The “Say Hey Kid” is easily one of the best to put on a baseball uniform. Two NL MVP awards, 24 All-Star appearances, 12 Gold Gloves, and a World Series win just hit the tip of the iceberg of his baseball accomplishments. His 660 career home runs rank fifth all-time, and his 3,283 hits are the 12th most. He led the league four times in home runs, and hit 40 in 1961. He was inducted into the Hall of Fame in 1979.


10. Mike Schmidt 4/17/1976

Schmidt, a three-time NL MVP winner, is widely known as the best third basemen of all-time. He was inducted into the Hall of Fame in 1995, in a career where he hit 548 home runs in 18 seasons. He led the league in home runs eight times, including the 1976 season when he hit 38.


11. Bob Horner 7/6/1986

Horner’s career lasted 10 seasons, and he hit at least 20 home runs in seven of them. Three times he hit at least 32 in a season, and he 27 in 1986. He finished his career with 218 round-trippers.


12. Mark Whiten 9/7/1993

Whiten’s career lasted 11 seasons, and he finished with just 105 home runs. His 1993 season saw him post career-highs in home runs (25), RBI’s (99), and runs (81). He also hit 22 home runs in 1996, but never more than 14 in any other season.


13. Mike Cameron 5/2/2002

Cameron’s 17-year career never saw him for a high average, but he was an excellent centerfielder (winning three Gold Gloves), and displayed some power throughout. He finished his career with 278 home runs, and hit over 20 in eight different seasons. He knocked 25 out of the park in 2002.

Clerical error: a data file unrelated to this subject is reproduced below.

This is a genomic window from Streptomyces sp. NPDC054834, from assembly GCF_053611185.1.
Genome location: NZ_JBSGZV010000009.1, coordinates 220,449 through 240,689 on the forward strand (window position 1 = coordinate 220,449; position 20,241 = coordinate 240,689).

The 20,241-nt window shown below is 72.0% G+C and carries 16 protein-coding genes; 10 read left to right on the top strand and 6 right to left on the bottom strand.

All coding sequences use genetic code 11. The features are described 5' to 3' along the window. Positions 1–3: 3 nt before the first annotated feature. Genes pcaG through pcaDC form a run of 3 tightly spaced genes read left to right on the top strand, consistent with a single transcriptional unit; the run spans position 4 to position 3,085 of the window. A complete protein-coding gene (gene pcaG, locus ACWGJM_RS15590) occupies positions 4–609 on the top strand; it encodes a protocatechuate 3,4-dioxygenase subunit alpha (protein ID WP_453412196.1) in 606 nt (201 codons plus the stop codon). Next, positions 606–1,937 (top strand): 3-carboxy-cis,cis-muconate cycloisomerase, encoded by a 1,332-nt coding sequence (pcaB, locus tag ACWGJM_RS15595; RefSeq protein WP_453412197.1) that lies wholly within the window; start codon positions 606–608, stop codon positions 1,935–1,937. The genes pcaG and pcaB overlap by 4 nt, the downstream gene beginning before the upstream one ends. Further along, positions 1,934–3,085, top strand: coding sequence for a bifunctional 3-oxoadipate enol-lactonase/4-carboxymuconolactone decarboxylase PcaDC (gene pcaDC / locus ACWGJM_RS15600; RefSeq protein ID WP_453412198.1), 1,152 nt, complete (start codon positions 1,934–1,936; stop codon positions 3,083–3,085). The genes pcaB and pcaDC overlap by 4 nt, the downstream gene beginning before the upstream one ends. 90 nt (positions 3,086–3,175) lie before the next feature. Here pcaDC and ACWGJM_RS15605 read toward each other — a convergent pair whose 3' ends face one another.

14. Shawn Green 5/23/2002

Green had two All-Star appearances in his 15-year career, and cranked out 328 home runs. He had at least 42 home runs in three different seasons, including the 42 he hit in 2002. Three times he finished in the top-9 in MVP voting.


15. Carlos Delgado 9/25/2003

Delgado displayed monster power throughout his 17-year career, finishing with 473 home runs. 2003 was one of his two seasons in which he was named an All-Star as he hit 42 home runs and led the league with 145 RBI’s. He hit at least 30 home runs for 10 straight seasons from 1997-06.


16. Josh Hamilton 5/8/2012

Hamilton was named an All-Star for five straight seasons from 2008-12, and was named the AL MVP in 2010. He last appeared in the majors in 2015 when he played in 50 games. His 43 home runs in the 2012 season are his career-high, and he hit 200 over nine seasons.


17. Scooter Gennett 6/6/2017

Gennett had 35 career home runs over his first four seasons entering this year, so his four-home run game back in June was far from expected. With about a month left to play, he has easily reached his career-high this year in home runs (23), RBI’s (82), and runs (73).


18. J. D. Martinez 9/4/2017

An All-Star in 2015, Martinez became the 18th player ever to hit four home runs in a game last night. He now has 34 on the season, leaving him four shy of his career-high of 38 in 2015. Now in his seventh big league season, he currently has 141 career home runs.

Kenny Kluska

Founder of All Sports Fans Unite